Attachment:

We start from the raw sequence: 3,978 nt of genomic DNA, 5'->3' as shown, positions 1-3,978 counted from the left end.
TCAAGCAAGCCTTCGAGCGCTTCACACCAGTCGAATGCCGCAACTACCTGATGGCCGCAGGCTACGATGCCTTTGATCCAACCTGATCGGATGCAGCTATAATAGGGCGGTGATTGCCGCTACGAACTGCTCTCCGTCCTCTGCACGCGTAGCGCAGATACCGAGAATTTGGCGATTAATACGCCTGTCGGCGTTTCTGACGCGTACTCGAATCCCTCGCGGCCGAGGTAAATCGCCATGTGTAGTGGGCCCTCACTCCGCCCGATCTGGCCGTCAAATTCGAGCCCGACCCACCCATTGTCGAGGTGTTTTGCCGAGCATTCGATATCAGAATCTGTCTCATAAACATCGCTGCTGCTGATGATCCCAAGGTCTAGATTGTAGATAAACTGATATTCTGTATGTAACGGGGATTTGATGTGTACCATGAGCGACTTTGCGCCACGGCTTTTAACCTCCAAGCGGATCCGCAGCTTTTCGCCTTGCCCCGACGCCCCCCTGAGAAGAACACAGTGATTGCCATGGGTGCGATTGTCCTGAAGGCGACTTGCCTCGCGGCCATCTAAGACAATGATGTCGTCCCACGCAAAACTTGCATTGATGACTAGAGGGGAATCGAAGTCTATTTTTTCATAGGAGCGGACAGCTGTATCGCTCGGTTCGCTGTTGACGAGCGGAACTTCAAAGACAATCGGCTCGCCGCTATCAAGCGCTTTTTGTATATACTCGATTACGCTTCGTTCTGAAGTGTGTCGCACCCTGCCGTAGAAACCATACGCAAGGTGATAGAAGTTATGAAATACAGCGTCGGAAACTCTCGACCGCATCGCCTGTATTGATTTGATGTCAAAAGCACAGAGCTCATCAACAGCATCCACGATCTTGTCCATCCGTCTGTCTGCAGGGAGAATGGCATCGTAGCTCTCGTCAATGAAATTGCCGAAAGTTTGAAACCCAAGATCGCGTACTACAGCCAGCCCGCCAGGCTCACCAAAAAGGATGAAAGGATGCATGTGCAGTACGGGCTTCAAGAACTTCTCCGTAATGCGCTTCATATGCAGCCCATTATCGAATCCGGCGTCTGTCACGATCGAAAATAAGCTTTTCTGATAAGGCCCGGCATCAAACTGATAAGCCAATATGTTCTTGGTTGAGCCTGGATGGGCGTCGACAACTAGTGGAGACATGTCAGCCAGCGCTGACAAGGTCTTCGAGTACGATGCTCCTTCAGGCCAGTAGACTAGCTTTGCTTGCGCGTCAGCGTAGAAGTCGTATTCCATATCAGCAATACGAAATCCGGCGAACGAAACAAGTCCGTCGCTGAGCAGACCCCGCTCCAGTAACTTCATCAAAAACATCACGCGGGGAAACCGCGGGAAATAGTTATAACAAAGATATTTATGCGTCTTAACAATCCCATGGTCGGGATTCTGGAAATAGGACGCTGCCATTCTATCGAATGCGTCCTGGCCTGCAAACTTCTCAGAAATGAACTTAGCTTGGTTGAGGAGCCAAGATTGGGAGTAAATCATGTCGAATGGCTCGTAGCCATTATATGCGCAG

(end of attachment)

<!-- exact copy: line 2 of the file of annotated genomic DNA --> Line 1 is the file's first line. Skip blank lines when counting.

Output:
TCAAGCAAGCCTTCGAGCGCTTCACACCAGTCGAATGCCGCAACTACCTGATGGCCGCAGGCTACGATGCCTTTGATCCAACCTGATCGGATGCAGCTATAATAGGGCGGTGATTGCCGCTACGAACTGCTCTCCGTCCTCTGCACGCGTAGCGCAGATACCGAGAATTTGGCGATTAATACGCCTGTCGGCGTTTCTGACGCGTACTCGAATCCCTCGCGGCCGAGGTAAATCGCCATGTGTAGTGGGCCCTCACTCCGCCCGATCTGGCCGTCAAATTCGAGCCCGACCCACCCATTGTCGAGGTGTTTTGCCGAGCATTCGATATCAGAATCTGTCTCATAAACATCGCTGCTGCTGATGATCCCAAGGTCTAGATTGTAGATAAACTGATATTCTGTATGTAACGGGGATTTGATGTGTACCATGAGCGACTTTGCGCCACGGCTTTTAACCTCCAAGCGGATCCGCAGCTTTTCGCCTTGCCCCGACGCCCCCCTGAGAAGAACACAGTGATTGCCATGGGTGCGATTGTCCTGAAGGCGACTTGCCTCGCGGCCATCTAAGACAATGATGTCGTCCCACGCAAAACTTGCATTGATGACTAGAGGGGAATCGAAGTCTATTTTTTCATAGGAGCGGACAGCTGTATCGCTCGGTTCGCTGTTGACGAGCGGAACTTCAAAGACAATCGGCTCGCCGCTATCAAGCGCTTTTTGTATATACTCGATTACGCTTCGTTCTGAAGTGTGTCGCACCCTGCCGTAGAAACCATACGCAAGGTGATAGAAGTTATGAAATACAGCGTCGGAAACTCTCGACCGCATCGCCTGTATTGATTTGATGTCAAAAGCACAGAGCTCATCAACAGCATCCACGATCTTGTCCATCCGTCTGTCTGCAGGGAGAATGGCATCGTAGCTCTCGTCAATGAAATTGCCGAAAGTTTGAAACCCAAGATCGCGTACTACAGCCAGCCCGCCAGGCTCACCAAAAAGGATGAAAGGATGCATGTGCAGTACGGGCTTCAAGAACTTCTCCGTAATGCGCTTCATATGCAGCCCATTATCGAATCCGGCGTCTGTCACGATCGAAAATAAGCTTTTCTGATAAGGCCCGGCATCAAACTGATAAGCCAATATGTTCTTGGTTGAGCCTGGATGGGCGTCGACAACTAGTGGAGACATGTCAGCCAGCGCTGACAAGGTCTTCGAGTACGATGCTCCTTCAGGCCAGTAGACTAGCTTTGCTTGCGCGTCAGCGTAGAAGTCGTATTCCATATCAGCAATACGAAATCCGGCGAACGAAACAAGTCCGTCGCTGAGCAGACCCCGCTCCAGTAACTTCATCAAAAACATCACGCGGGGAAACCGCGGGAAATAGTTATAACAAAGATATTTATGCGTCTTAACAATCCCATGGTCGGGATTCTGGAAATAGGACGCTGCCATTCTATCGAATGCGTCCTGGCCTGCAAACTTCTCAGAAATGAACTTAGCTTGGTTGAGGAGCCAAGATTGGGAGTAAATCATGTCGAATGGCTCGTAGCCATTATATGCGCAG